The Delhi High Court on Wednesday stayed the implementation of the Union Government’s notification restricting the use of glyphosate through pest control operators (PCOS) for three months.
The High Court’s order came when it took up petitions filed by various crop protection associations. The industry associations such as CropLife India and Agro Chem Federation of India, among others, had petitioned the court against the Centre’s notification stating that there was no PCO infrastructure in the country and farmers will face challenges in weed management resulting in higher costs.
Last month, the Centre issued a notification restricting the use of glyphosate fearing health hazards. It said no person shall use it except the PCOs. Glyphosate is one of the widely used herbicides in the country to control weeds.
Industry sources said the Court also directed the Centre to go for consultations with all stakeholders to come out with a solution.
Durgesh C Sharma, Secretary-General, CropLife India, said, “Delhi High Court’s decision is favourable, taking in cognizance the infrastructure of PCOs in the country. There has been no incidence involving glyphosate and its restricted use will largely affect the small and marginal farmers”. Sharma said, “As per the Delhi High Court’s order and as a responsible association, we will continue to collaborate and work with the Government and all other stakeholders in order to find the most suitable solutions to ease the farming operations”.
Parikshit Mundhra, Chairman, Agro Chem Federation of India (ACFI), said his association lauded the Government for agreeing to consider reviewing the order of restricted use of glyphosate through pesticide operators. He said the industry is ready to provide all scientific details, and supporting documents to the government for a logical and fair decision looking at the reality and help for better cultivation. “Without having pest control operator (PCO) infrastructure in rural India, the notification for restricted use of glyphosate was really of no meaning. So today’s HC order is definitely logical and justified. The agriculture fraternity strongly wishes for the notification to be withdrawn as soon as possible” said Kalyan Goswami, Director General, ACFI.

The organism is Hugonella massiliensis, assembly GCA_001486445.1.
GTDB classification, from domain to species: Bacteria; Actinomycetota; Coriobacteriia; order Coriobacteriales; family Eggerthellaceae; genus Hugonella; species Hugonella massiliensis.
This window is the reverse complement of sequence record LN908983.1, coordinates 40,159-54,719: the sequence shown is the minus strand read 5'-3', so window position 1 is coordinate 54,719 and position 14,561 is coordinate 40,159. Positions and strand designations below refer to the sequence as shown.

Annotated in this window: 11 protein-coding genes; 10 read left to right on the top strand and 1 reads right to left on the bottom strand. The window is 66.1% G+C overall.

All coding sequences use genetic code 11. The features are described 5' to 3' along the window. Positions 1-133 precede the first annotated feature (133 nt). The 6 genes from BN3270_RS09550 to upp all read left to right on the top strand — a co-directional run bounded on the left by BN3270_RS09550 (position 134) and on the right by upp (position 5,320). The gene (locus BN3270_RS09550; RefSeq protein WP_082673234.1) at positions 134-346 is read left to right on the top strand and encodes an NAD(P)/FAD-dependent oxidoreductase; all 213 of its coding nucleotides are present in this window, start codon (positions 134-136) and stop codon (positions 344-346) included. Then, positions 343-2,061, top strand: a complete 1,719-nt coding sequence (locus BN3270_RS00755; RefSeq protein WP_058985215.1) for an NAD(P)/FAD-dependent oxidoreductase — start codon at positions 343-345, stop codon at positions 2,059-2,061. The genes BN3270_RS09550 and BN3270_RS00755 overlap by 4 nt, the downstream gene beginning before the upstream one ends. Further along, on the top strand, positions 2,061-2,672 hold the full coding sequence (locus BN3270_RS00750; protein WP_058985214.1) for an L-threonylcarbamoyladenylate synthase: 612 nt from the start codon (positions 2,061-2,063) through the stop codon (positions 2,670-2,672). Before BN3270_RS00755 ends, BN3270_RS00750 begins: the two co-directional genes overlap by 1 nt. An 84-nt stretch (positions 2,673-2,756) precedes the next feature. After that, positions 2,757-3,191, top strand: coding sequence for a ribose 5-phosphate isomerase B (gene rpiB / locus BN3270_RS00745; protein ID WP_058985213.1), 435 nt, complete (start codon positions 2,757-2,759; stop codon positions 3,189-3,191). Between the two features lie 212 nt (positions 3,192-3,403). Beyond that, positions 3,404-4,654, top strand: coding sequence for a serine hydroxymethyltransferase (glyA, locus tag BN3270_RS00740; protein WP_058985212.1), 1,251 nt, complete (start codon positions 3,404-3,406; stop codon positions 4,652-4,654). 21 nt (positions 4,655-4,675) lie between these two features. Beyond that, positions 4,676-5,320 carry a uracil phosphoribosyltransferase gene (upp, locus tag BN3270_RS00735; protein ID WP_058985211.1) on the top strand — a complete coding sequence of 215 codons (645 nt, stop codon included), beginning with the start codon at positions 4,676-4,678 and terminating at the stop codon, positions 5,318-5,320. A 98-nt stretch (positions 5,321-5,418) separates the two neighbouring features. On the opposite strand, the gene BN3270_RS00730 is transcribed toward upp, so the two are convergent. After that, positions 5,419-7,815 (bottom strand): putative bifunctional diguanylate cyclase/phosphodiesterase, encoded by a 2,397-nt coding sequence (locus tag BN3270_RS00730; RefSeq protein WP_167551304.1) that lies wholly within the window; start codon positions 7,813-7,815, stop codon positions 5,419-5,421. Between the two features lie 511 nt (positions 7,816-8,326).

Tea sector takes up issue
Besides the agrochemical industry association, the tea industry had also raised concerns over the new glyphosate use norms and had sought exemption from the notification. The Tea Board had recently written to the Commerce Ministry to take up the issue of exempting the tea industry from the glyphosate use norms with the Agriculture Ministry.
The Tea Board had said the unavailability of PCOs in a large number of remote locations will impact weed control leading to significant yield losses.
On the other hand, the pesticides handling personnel in tea gardens are already well-experienced and skilled squad using glyphosate for the last many years following the norms specified Plant Protection Code of Tea Board India. It suggested that pesticide handling personnel of tea plantations, who are trained by the scientific personnel of Tea Research Institutes, on the safe handling of glyphosate as per norms followed by the PCOs may be issued certificates duly recognised by Tea Board and tea plantations may be allowed to use the services of such trained personnel for application of glyphosate.